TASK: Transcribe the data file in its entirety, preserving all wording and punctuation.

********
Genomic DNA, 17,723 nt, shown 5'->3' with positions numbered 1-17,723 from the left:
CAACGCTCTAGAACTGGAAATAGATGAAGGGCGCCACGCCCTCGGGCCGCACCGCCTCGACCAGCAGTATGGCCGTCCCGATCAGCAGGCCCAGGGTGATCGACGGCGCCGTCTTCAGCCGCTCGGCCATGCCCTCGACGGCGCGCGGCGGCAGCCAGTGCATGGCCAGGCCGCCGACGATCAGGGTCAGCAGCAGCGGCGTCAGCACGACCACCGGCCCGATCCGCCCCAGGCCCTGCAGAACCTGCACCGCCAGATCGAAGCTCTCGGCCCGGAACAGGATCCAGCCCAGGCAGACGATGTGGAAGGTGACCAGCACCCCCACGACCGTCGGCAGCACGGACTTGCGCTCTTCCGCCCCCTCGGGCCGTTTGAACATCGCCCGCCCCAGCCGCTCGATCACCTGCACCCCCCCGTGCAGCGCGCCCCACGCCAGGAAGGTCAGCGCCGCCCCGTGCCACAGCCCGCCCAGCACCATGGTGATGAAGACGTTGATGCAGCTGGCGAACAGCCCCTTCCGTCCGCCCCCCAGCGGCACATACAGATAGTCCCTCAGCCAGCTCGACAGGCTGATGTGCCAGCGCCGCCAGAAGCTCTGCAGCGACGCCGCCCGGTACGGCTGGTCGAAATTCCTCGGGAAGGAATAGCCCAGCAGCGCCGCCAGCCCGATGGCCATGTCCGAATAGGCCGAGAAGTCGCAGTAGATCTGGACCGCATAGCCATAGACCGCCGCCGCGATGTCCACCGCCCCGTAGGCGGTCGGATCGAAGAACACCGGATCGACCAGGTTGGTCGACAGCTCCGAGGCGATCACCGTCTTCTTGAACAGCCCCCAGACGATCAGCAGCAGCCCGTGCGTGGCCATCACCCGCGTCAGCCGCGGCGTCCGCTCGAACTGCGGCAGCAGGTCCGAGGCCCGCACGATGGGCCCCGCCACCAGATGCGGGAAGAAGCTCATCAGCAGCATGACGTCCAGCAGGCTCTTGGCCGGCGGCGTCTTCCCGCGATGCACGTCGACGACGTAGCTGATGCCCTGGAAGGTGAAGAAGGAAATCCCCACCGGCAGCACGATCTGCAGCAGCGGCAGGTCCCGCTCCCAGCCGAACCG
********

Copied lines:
Genomic DNA, 17,723 nt, shown 5'->3' with positions numbered 1-17,723 from the left:
CAACGCTCTAGAACTGGAAATAGATGAAGGGCGCCACGCCCTCGGGCCGCACCGCCTCGACCAGCAGTATGGCCGTCCCGATCAGCAGGCCCAGGGTGATCGACGGCGCCGTCTTCAGCCGCTCGGCCATGCCCTCGACGGCGCGCGGCGGCAGCCAGTGCATGGCCAGGCCGCCGACGATCAGGGTCAGCAGCAGCGGCGTCAGCACGACCACCGGCCCGATCCGCCCCAGGCCCTGCAGAACCTGCACCGCCAGATCGAAGCTCTCGGCCCGGAACAGGATCCAGCCCAGGCAGACGATGTGGAAGGTGACCAGCACCCCCACGACCGTCGGCAGCACGGACTTGCGCTCTTCCGCCCCCTCGGGCCGTTTGAACATCGCCCGCCCCAGCCGCTCGATCACCTGCACCCCCCCGTGCAGCGCGCCCCACGCCAGGAAGGTCAGCGCCGCCCCGTGCCACAGCCCGCCCAGCACCATGGTGATGAAGACGTTGATGCAGCTGGCGAACAGCCCCTTCCGTCCGCCCCCCAGCGGCACATACAGATAGTCCCTCAGCCAGCTCGACAGGCTGATGTGCCAGCGCCGCCAGAAGCTCTGCAGCGACGCCGCCCGGTACGGCTGGTCGAAATTCCTCGGGAAGGAATAGCCCAGCAGCGCCGCCAGCCCGATGGCCATGTCCGAATAGGCCGAGAAGTCGCAGTAGATCTGGACCGCATAGCCATAGACCGCCGCCGCGATGTCCACCGCCCCGTAGGCGGTCGGATCGAAGAACACCGGATCGACCAGGTTGGTCGACAGCTCCGAGGCGATCACCGTCTTCTTGAACAGCCCCCAGACGATCAGCAGCAGCCCGTGCGTGGCCATCACCCGCGTCAGCCGCGGCGTCCGCTCGAACTGCGGCAGCAGGTCCGAGGCCCGCACGATGGGCCCCGCCACCAGATGCGGGAAGAAGCTCATCAGCAGCATGACGTCCAGCAGGCTCTTGGCCGGCGGCGTCTTCCCGCGATGCACGTCGACGACGTAGCTGATGCCCTGGAAGGTGAAGAAGGAAATCCCCACCGGCAGCACGATCTGCAGCAGCGGCAGGTCCCGCTCCCAGCCGAACCG